Next Article in Journal
Urban Metabolic Analysis of a Food-Water-Energy System for Sustainable Resources Management
Next Article in Special Issue
Elimination of Schistosoma japonicum Transmission in China: A Case of Schistosomiasis Control in the Severe Epidemic Area of Anhui Province
Previous Article in Journal
Direct Hospitalization Cost of Patients with Acute Exacerbation of Chronic Obstructive Pulmonary Disease in Vietnam
Previous Article in Special Issue
Premature Adult Death and Equity Impact of a Reduction of NO2, PM10, and PM2.5 Levels in Paris—A Health Impact Assessment Study Conducted at the Census Block Level
Article Menu
Issue 1 (January-1) cover image

Export Article

Open AccessArticle
Int. J. Environ. Res. Public Health 2019, 16(1), 89; https://doi.org/10.3390/ijerph16010089

Beyond Commuting: Ignoring Individuals’ Activity-Travel Patterns May Lead to Inaccurate Assessments of Their Exposure to Traffic Congestion

Department of Geography and Geographic Information Science, Natural History Building, 1301 W Green Street, University of Illinois at Urbana-Champaign, Urbana, IL 61801, USA
*
Author to whom correspondence should be addressed.
Received: 3 December 2018 / Revised: 25 December 2018 / Accepted: 28 December 2018 / Published: 30 December 2018
(This article belongs to the Special Issue IJERPH: 15th Anniversary)
Full-Text   |   PDF [20846 KB, uploaded 30 December 2018]   |  

Abstract

This research examines whether individual exposures to traffic congestion are significantly different between assessments obtained with and without considering individuals’ activity-travel patterns in addition to commuting trips. We used crowdsourced real-time traffic congestion data and the activity-travel data of 250 individuals in Los Angeles to compare these two assessments of individual exposures to traffic congestion. The results revealed that individual exposures to traffic congestion are significantly underestimated when their activity-travel patterns are ignored, which has been postulated as a manifestation of the uncertain geographic context problem (UGCoP). The results also highlighted that the probability distribution function of exposures is heavily skewed but tends to converge to its average when individuals’ activity-travel patterns are considered when compared to one obtained when those patterns are not considered, which indicates the existence of the neighborhood effect averaging problem (NEAP). Lastly, space-time visualizations of individual exposures illustrated that people’s exposures to traffic congestion vary significantly even if they live at the same residential location due to their idiosyncratic activity-travel patterns. The results corroborate the claims in previous studies that using data aggregated over areas (e.g., census tracts) or focusing only on commuting trips (and thus ignoring individuals’ activity-travel patterns) may lead to erroneous assessments of individual exposures to traffic congestion or other environmental influences. View Full-Text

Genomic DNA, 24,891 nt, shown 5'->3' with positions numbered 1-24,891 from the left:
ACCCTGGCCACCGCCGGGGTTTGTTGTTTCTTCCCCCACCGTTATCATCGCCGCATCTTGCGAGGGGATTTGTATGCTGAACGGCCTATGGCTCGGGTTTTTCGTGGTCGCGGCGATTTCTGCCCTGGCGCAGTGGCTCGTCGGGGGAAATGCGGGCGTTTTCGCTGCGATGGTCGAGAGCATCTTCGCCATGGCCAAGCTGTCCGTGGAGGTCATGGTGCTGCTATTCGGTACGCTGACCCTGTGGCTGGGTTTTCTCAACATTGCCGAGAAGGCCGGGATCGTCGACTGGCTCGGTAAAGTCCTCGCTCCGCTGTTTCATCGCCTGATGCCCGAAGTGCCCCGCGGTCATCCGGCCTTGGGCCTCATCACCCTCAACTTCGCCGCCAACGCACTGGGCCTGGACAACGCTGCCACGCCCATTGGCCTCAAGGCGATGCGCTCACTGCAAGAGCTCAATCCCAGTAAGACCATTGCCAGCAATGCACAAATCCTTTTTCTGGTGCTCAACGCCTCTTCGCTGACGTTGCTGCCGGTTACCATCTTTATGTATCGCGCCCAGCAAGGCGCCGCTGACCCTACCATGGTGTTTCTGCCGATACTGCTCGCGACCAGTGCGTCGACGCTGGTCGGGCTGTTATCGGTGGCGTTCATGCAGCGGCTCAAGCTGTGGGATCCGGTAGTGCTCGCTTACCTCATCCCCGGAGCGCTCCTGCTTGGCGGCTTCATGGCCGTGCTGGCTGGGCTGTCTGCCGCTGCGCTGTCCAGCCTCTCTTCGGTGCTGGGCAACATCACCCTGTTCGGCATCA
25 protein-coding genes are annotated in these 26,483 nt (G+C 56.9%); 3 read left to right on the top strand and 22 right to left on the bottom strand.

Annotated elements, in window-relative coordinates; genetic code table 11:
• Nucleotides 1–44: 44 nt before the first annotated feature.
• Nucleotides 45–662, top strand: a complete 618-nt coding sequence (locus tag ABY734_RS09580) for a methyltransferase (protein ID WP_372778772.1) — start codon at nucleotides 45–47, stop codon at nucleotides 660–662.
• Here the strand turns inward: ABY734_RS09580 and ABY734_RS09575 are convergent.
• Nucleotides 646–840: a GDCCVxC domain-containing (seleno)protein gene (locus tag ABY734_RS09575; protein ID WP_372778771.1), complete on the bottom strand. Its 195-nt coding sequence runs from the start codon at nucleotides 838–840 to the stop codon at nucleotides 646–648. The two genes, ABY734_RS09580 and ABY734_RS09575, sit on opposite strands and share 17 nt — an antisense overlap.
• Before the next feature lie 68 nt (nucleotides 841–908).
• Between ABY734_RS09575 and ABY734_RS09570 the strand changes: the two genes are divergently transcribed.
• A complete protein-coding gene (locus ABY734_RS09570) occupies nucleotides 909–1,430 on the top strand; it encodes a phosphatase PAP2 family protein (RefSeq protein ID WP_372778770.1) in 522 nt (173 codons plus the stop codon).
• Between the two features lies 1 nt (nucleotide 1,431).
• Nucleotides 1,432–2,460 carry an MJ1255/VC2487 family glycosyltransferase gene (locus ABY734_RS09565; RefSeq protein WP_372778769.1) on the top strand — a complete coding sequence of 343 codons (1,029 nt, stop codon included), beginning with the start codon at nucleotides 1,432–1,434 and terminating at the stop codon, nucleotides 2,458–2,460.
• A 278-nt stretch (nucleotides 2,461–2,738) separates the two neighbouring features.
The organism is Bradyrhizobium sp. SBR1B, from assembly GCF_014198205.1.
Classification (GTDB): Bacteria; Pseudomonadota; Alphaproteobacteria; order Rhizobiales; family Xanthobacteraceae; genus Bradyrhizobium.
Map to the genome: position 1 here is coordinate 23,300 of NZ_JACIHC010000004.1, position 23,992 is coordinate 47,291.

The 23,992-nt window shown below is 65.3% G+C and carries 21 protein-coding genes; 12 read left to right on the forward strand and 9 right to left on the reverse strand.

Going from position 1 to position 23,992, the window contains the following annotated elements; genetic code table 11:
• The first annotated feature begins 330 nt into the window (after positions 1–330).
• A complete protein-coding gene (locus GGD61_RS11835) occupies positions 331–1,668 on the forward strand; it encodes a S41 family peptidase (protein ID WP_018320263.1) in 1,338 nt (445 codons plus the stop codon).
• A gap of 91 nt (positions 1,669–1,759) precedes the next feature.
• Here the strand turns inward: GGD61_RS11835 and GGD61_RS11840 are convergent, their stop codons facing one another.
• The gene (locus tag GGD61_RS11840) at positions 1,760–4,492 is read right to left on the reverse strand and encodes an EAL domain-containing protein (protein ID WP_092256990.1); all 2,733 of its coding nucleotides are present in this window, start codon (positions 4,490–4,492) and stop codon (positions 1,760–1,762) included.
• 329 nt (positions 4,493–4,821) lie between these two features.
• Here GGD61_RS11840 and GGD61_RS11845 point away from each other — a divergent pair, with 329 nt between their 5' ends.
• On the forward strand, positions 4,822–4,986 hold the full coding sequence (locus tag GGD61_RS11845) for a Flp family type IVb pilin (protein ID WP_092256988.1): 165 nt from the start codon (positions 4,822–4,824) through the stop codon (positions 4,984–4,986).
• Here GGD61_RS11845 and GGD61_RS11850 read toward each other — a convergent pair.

Keywords: traffic congestion; activity-travel patterns; real-time traffic data; the uncertain geographic context problem (UGCoP); the neighborhood effect averaging problem (NEAP) traffic congestion; activity-travel patterns; real-time traffic data; the uncertain geographic context problem (UGCoP); the neighborhood effect averaging problem (NEAP)
Figures

Figure 1

This is an open access article distributed under the Creative Commons Attribution License which permits unrestricted use, distribution, and reproduction in any medium, provided the original work is properly cited (CC BY 4.0).
SciFeed

Share & Cite This Article

MDPI and ACS Style

Kim, J.; Kwan, M.-P. Beyond Commuting: Ignoring Individuals’ Activity-Travel Patterns May Lead to Inaccurate Assessments of Their Exposure to Traffic Congestion. Int. J. Environ. Res. Public Health 2019, 16, 89.

Show more citation formats Show less citations formats

Note that from the first issue of 2016, MDPI journals use article numbers instead of page numbers. See further details here.

Related Articles

Article Metrics

Article Access Statistics

1

Comments

[Return to top]
Int. J. Environ. Res. Public Health EISSN 1660-4601 Published by MDPI AG, Basel, Switzerland RSS E-Mail Table of Contents Alert
Back to Top